Hugo Chavez Bans Beer Trucks From Venezuelan Streets

Venezuelan President Hugo Chavez has a new public enemy: beer trucks.

The Venezuelan leader said Tuesday he's fed up with seeing children carrying beer crates as trucks sell the alcohol directly on the streets of poor neighborhoods.

"It's the degeneration of society. It's one of the causes of public drunkenness in the slums," he said as he declared he was putting a ban on the beer runs.

"As of today, I want the National Guard to stop the beer trucks and take them to the nearest command post. No more trucks," he said in a televised speech in Carabobo state, west of Caracas.

Chavez's order apparently was aimed at trucks that sell beer directly on the streets of poor neighborhoods, rather than those delivering to liquor stores or other established businesses. Selling alcohol requires a license.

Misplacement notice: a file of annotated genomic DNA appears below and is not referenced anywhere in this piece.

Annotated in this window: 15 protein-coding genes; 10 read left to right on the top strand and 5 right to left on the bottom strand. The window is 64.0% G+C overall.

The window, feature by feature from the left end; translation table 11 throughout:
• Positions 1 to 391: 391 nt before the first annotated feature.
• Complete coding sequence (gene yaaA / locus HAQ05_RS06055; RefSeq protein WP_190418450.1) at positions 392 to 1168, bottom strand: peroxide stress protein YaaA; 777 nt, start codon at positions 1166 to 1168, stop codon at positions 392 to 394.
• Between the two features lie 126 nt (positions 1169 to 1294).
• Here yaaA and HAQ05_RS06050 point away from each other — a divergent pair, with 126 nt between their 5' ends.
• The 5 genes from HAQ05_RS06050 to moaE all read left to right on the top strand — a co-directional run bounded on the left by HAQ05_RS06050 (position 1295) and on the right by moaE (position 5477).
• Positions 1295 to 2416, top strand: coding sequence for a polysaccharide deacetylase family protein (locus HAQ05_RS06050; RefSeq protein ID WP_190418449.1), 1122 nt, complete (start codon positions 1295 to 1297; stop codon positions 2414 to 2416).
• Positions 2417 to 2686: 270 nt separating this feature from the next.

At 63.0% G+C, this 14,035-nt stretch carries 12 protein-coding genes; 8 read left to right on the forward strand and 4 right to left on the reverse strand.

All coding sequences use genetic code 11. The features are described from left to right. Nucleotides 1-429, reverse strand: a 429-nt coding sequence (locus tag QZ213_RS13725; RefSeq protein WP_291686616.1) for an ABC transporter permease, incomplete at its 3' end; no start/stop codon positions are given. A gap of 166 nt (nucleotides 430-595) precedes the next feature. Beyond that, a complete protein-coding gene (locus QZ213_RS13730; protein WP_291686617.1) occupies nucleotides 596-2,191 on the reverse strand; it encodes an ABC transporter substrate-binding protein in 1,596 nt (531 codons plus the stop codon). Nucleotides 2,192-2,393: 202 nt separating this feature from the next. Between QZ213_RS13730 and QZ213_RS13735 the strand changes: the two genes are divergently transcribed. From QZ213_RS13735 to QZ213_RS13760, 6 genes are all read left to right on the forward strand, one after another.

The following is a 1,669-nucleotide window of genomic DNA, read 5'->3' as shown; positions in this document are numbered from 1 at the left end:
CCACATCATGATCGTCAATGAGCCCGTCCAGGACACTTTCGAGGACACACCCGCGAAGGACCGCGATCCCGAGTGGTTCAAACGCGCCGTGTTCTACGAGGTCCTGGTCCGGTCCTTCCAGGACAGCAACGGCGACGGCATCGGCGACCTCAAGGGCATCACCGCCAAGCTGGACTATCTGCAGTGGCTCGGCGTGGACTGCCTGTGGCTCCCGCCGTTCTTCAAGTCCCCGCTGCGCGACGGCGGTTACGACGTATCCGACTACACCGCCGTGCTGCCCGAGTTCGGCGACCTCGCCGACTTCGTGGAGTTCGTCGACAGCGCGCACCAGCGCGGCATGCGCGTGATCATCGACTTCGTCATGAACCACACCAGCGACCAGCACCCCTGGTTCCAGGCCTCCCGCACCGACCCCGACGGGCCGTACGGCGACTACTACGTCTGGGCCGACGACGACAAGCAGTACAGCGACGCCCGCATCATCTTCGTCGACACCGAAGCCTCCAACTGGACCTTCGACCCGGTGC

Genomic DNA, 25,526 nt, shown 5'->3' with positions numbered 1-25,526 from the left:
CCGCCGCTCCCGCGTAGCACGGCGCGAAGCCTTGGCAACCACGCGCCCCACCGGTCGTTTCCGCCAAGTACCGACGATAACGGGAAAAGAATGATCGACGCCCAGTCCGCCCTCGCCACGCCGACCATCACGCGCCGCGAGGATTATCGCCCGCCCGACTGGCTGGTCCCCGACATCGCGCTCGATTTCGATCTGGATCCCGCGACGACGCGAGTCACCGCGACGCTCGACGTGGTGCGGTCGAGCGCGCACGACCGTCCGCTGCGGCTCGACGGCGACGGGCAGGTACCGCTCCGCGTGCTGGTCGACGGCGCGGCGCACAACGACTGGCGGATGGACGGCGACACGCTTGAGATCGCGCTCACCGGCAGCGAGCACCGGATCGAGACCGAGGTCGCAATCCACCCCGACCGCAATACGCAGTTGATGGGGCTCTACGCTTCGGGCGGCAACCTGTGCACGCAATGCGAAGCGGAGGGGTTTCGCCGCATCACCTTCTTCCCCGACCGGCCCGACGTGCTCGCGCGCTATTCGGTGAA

Although drinking alcohol in public areas is illegal, bottles of beer are often downed on street corners, and it's a preferred thirst-quencher at public rallies — including during some of Chavez's long-running speeches under the hot sun.

Light, fizzy Venezuelan brands like Polar and Solera are particularly popular here. And ads are ubiquitous, with enormous billboards showing voluptuous beauties pushing favored brands.

Chavez was speaking to participants in a state program aimed at helping alcoholics, homeless, street children, and the crowd had cheered him enthusiastically earlier in his speech. But his beer decree was met with a lukewarm response and scattered claps.

Chavez assured his audience he was not banning the consumption of alcohol like some countries in the Middle East.

But he said Venezuela has "reached the other extreme and trucks run around selling beer on the street and using children to carry the beer."

"This can't be allowed," he said.

He said he has told Justice Minister Jesse Chacon to take trucks off the street if their drivers are caught out of line.

"The government is doing what it has to do," Chavez said.